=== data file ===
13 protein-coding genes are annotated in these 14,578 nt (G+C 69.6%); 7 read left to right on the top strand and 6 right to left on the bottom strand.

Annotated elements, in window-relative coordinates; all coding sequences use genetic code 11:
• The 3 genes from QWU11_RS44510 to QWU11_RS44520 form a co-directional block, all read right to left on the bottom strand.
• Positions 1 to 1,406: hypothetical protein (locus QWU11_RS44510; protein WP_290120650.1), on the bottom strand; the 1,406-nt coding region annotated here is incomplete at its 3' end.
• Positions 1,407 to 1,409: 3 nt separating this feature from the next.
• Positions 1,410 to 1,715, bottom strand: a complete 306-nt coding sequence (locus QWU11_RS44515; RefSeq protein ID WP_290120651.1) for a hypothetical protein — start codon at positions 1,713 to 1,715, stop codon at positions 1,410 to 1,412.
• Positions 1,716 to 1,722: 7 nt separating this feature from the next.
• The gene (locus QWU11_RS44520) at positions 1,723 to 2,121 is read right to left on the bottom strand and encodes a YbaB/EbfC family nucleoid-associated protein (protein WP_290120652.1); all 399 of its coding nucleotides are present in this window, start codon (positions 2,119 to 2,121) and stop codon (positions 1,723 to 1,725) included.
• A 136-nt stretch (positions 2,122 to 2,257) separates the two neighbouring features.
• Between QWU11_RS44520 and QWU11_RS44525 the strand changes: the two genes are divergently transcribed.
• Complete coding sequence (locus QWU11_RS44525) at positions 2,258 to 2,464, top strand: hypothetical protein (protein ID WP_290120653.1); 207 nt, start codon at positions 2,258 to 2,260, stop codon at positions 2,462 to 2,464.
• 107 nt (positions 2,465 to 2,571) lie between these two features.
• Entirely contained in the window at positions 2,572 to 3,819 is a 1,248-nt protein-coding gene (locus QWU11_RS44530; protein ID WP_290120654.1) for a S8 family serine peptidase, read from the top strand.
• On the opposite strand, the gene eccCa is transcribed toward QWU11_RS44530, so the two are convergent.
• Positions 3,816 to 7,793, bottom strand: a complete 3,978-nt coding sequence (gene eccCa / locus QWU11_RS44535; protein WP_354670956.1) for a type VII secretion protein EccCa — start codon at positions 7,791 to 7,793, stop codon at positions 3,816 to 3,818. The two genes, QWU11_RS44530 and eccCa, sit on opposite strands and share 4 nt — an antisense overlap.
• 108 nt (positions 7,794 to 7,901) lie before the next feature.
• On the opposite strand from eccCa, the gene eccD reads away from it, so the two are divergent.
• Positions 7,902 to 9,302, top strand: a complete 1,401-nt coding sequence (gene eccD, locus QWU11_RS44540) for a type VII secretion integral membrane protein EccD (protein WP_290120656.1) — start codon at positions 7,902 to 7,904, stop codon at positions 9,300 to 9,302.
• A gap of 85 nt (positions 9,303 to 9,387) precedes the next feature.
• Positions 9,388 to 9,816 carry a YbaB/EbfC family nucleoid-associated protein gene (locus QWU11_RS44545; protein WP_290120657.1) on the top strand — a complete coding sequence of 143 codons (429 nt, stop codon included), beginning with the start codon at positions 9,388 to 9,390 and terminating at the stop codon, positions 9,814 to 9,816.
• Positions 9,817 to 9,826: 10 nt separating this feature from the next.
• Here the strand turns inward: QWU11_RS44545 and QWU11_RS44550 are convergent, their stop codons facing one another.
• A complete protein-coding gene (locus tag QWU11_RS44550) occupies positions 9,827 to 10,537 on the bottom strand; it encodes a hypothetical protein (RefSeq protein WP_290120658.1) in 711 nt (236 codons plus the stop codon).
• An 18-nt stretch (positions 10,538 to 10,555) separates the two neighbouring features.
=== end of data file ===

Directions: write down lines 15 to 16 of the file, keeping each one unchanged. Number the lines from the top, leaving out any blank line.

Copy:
• Positions 3,816 to 7,793, bottom strand: a complete 3,978-nt coding sequence (gene eccCa / locus QWU11_RS44535; protein WP_354670956.1) for a type VII secretion protein EccCa — start codon at positions 7,791 to 7,793, stop codon at positions 3,816 to 3,818. The two genes, QWU11_RS44530 and eccCa, sit on opposite strands and share 4 nt — an antisense overlap.
• 108 nt (positions 7,794 to 7,901) lie before the next feature.